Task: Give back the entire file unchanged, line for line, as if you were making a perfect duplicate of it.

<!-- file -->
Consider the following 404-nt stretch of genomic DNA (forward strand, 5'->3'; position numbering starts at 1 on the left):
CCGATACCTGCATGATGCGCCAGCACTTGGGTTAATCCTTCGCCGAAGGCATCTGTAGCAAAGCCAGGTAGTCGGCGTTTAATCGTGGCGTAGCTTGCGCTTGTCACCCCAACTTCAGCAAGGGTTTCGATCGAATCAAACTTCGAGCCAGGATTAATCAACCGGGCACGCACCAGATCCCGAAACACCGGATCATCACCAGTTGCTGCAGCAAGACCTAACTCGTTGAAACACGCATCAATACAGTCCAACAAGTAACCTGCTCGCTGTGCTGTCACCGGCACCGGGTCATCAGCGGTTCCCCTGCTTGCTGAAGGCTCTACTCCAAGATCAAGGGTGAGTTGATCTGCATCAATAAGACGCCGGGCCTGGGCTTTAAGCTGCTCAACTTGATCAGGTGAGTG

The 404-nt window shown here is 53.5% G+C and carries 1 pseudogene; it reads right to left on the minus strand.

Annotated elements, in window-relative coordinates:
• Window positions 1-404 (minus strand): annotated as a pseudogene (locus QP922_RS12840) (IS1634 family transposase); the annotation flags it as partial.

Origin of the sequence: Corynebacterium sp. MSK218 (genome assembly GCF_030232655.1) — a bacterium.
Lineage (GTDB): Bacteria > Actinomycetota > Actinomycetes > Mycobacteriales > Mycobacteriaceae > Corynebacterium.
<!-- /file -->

Consider the following 404-nt stretch of genomic DNA (forward strand, 5'->3'; position numbering starts at 1 on the left):
CCGATACCTGCATGATGCGCCAGCACTTGGGTTAATCCTTCGCCGAAGGCATCTGTAGCAAAGCCAGGTAGTCGGCGTTTAATCGTGGCGTAGCTTGCGCTTGTCACCCCAACTTCAGCAAGGGTTTCGATCGAATCAAACTTCGAGCCAGGATTAATCAACCGGGCACGCACCAGATCCCGAAACACCGGATCATCACCAGTTGCTGCAGCAAGACCTAACTCGTTGAAACACGCATCAATACAGTCCAACAAGTAACCTGCTCGCTGTGCTGTCACCGGCACCGGGTCATCAGCGGTTCCCCTGCTTGCTGAAGGCTCTACTCCAAGATCAAGGGTGAGTTGATCTGCATCAATAAGACGCCGGGCCTGGGCTTTAAGCTGCTCAACTTGATCAGGTGAGTG

The 404-nt window shown here is 53.5% G+C and carries 1 pseudogene; it reads right to left on the minus strand.

Annotated elements, in window-relative coordinates:
• Window positions 1-404 (minus strand): annotated as a pseudogene (locus QP922_RS12840) (IS1634 family transposase); the annotation flags it as partial.

Origin of the sequence: Corynebacterium sp. MSK218 (genome assembly GCF_030232655.1) — a bacterium.
Lineage (GTDB): Bacteria > Actinomycetota > Actinomycetes > Mycobacteriales > Mycobacteriaceae > Corynebacterium.